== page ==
An Essay on Man - Alexander Pope - ebook

Pope’s life as a writer falls into three periods, answering fairly enough to the three reigns in which he worked. Under Queen Anne he was an original poet, but made little money by his verses; under George I. he was chiefly a translator, and made much money by satisfying the French-classical taste with versions of the “Iliad” and “Odyssey.” Under George I. he also edited Shakespeare, but with little profit to himself; for Shakespeare was but a Philistine in the eyes of the French-classical critics. But as the eighteenth century grew slowly to its work, signs of a deepening interest in the real issues of life distracted men’s attention from the culture of the snuff-box and the fan. As Pope’s genius ripened, the best part of the world in which he worked was pressing forward, as a mariner who will no longer hug the coast but crowds all sail to cross the storms of a wide unknown sea. Pope’s poetry thus deepened with the course of time, and the third period of his life, which fell within the reign of George II., was that in which he produced the “Essay on Man,” the “Moral Essays,” and the “Satires.” These deal wholly with aspects of human life and the great questions they raise, according throughout with the doctrine of the poet, and of the reasoning world about him in his latter day, that “the proper study of mankind is Man.”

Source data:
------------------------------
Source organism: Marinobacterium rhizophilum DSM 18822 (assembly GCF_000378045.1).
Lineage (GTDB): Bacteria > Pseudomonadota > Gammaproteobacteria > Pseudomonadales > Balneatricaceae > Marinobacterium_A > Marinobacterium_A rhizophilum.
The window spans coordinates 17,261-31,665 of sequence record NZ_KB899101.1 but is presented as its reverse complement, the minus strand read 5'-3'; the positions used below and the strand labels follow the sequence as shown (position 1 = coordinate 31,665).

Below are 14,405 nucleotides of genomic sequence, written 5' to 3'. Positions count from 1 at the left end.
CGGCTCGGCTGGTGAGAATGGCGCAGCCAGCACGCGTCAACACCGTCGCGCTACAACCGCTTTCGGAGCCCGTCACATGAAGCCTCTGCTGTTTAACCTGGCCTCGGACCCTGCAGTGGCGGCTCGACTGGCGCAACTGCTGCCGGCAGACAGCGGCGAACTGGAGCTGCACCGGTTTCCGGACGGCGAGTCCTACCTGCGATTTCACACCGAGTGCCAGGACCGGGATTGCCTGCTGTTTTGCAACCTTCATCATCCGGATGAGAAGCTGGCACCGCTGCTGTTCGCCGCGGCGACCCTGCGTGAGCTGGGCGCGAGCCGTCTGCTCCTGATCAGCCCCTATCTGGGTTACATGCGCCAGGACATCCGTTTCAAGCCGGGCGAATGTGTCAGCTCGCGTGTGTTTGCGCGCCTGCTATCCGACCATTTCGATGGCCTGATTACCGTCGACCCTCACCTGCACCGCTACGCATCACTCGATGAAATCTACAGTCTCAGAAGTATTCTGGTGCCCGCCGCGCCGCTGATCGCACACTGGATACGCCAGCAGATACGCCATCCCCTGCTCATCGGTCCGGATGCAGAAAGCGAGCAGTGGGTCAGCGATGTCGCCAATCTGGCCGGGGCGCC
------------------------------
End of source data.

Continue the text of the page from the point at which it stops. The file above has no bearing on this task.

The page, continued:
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Alexander Pope